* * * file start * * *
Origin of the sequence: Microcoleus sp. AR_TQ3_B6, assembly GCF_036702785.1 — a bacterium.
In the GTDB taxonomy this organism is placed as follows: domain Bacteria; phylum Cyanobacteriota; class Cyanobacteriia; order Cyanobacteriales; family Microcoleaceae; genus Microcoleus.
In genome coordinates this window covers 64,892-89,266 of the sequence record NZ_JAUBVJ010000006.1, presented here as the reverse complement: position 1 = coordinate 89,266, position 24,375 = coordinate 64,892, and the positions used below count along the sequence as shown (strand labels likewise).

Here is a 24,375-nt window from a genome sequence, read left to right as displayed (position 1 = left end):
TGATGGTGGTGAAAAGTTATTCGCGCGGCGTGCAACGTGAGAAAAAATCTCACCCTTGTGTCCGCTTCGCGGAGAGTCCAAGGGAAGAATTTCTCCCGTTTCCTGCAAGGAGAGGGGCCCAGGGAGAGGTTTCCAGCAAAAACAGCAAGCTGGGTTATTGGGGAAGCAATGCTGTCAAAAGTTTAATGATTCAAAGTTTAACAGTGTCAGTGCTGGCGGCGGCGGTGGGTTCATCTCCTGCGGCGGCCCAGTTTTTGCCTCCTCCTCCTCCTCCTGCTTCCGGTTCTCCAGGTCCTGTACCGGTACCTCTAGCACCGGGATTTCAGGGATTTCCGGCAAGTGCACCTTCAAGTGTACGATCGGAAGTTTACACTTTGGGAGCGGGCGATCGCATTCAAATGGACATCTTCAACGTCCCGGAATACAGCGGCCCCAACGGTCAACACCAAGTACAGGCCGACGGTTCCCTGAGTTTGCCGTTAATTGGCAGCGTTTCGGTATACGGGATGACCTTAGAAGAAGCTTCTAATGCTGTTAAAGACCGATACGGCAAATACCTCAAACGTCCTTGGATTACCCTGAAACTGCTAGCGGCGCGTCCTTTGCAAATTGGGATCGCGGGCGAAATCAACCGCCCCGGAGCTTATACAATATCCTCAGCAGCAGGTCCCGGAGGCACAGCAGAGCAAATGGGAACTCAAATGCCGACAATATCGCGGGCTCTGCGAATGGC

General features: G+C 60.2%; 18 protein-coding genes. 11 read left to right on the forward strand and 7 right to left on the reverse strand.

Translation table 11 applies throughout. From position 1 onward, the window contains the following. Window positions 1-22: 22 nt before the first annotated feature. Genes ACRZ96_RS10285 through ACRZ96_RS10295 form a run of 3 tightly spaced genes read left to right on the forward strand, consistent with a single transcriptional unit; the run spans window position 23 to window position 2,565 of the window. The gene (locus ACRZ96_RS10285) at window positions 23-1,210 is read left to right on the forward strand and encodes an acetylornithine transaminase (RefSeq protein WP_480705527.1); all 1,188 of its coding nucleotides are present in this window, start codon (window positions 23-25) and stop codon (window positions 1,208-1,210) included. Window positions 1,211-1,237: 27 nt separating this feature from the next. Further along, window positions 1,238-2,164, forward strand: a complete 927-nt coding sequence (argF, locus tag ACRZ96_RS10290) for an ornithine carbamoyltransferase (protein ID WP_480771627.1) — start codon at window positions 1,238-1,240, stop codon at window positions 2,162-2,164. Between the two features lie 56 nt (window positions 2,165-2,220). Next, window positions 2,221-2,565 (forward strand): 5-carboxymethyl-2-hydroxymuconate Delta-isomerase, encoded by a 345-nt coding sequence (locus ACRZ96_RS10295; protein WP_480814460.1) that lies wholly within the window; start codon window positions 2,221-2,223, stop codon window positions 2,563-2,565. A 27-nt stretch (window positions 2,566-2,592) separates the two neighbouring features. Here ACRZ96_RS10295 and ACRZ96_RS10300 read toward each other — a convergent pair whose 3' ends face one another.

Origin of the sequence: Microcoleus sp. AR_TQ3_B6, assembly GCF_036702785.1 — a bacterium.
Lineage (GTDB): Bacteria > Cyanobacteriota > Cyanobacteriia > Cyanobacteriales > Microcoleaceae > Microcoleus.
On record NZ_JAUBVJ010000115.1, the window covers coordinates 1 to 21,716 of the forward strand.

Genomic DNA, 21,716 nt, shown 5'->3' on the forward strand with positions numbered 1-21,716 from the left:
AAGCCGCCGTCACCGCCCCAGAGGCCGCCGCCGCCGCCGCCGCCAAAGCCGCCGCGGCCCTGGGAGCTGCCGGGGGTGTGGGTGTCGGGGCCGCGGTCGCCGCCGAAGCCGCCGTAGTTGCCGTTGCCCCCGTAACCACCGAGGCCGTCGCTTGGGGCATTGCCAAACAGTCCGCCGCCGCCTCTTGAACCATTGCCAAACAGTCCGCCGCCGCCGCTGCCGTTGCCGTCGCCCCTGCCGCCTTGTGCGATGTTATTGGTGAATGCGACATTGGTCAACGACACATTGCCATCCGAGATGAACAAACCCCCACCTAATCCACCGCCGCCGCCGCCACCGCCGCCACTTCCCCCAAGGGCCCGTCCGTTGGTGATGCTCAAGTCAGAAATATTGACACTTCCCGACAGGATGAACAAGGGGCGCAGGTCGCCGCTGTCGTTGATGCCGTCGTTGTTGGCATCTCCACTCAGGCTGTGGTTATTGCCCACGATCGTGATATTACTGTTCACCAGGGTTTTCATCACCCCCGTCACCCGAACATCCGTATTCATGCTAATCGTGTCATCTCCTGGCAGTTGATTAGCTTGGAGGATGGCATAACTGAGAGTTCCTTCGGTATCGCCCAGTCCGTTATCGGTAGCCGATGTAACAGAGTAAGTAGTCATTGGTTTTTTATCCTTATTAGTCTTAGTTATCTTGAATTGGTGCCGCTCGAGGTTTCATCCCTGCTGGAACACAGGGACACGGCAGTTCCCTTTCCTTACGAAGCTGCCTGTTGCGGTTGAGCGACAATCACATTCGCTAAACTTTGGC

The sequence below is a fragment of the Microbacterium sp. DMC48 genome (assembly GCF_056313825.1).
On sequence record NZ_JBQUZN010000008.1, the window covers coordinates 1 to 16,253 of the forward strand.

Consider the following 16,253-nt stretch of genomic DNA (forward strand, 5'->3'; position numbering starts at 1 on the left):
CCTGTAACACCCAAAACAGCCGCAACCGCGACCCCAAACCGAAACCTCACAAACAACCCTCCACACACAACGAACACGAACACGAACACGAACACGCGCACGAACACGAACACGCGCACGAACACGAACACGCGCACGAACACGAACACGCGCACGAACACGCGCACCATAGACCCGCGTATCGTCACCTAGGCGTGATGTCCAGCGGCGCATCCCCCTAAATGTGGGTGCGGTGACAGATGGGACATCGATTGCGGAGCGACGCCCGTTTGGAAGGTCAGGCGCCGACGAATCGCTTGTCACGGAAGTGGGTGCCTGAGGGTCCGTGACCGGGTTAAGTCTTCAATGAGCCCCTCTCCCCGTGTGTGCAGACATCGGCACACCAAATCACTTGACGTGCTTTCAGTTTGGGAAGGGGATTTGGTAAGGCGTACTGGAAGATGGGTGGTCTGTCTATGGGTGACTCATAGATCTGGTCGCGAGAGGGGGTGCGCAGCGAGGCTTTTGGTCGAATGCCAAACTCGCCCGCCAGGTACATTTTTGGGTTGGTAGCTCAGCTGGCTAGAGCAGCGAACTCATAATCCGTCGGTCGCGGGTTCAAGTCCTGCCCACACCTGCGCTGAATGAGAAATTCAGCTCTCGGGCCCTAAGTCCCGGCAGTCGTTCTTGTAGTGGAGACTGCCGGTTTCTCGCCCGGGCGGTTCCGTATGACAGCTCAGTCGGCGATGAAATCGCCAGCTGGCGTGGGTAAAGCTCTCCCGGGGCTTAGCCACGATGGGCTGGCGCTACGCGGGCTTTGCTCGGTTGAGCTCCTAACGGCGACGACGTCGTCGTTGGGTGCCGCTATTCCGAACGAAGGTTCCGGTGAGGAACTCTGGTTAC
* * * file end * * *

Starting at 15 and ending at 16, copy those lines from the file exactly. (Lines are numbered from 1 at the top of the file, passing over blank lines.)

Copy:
Consider the following 16,253-nt stretch of genomic DNA (forward strand, 5'->3'; position numbering starts at 1 on the left):
CCTGTAACACCCAAAACAGCCGCAACCGCGACCCCAAACCGAAACCTCACAAACAACCCTCCACACACAACGAACACGAACACGAACACGAACACGCGCACGAACACGAACACGCGCACGAACACGAACACGCGCACGAACACGAACACGCGCACGAACACGCGCACCATAGACCCGCGTATCGTCACCTAGGCGTGATGTCCAGCGGCGCATCCCCCTAAATGTGGGTGCGGTGACAGATGGGACATCGATTGCGGAGCGACGCCCGTTTGGAAGGTCAGGCGCCGACGAATCGCTTGTCACGGAAGTGGGTGCCTGAGGGTCCGTGACCGGGTTAAGTCTTCAATGAGCCCCTCTCCCCGTGTGTGCAGACATCGGCACACCAAATCACTTGACGTGCTTTCAGTTTGGGAAGGGGATTTGGTAAGGCGTACTGGAAGATGGGTGGTCTGTCTATGGGTGACTCATAGATCTGGTCGCGAGAGGGGGTGCGCAGCGAGGCTTTTGGTCGAATGCCAAACTCGCCCGCCAGGTACATTTTTGGGTTGGTAGCTCAGCTGGCTAGAGCAGCGAACTCATAATCCGTCGGTCGCGGGTTCAAGTCCTGCCCACACCTGCGCTGAATGAGAAATTCAGCTCTCGGGCCCTAAGTCCCGGCAGTCGTTCTTGTAGTGGAGACTGCCGGTTTCTCGCCCGGGCGGTTCCGTATGACAGCTCAGTCGGCGATGAAATCGCCAGCTGGCGTGGGTAAAGCTCTCCCGGGGCTTAGCCACGATGGGCTGGCGCTACGCGGGCTTTGCTCGGTTGAGCTCCTAACGGCGACGACGTCGTCGTTGGGTGCCGCTATTCCGAACGAAGGTTCCGGTGAGGAACTCTGGTTAC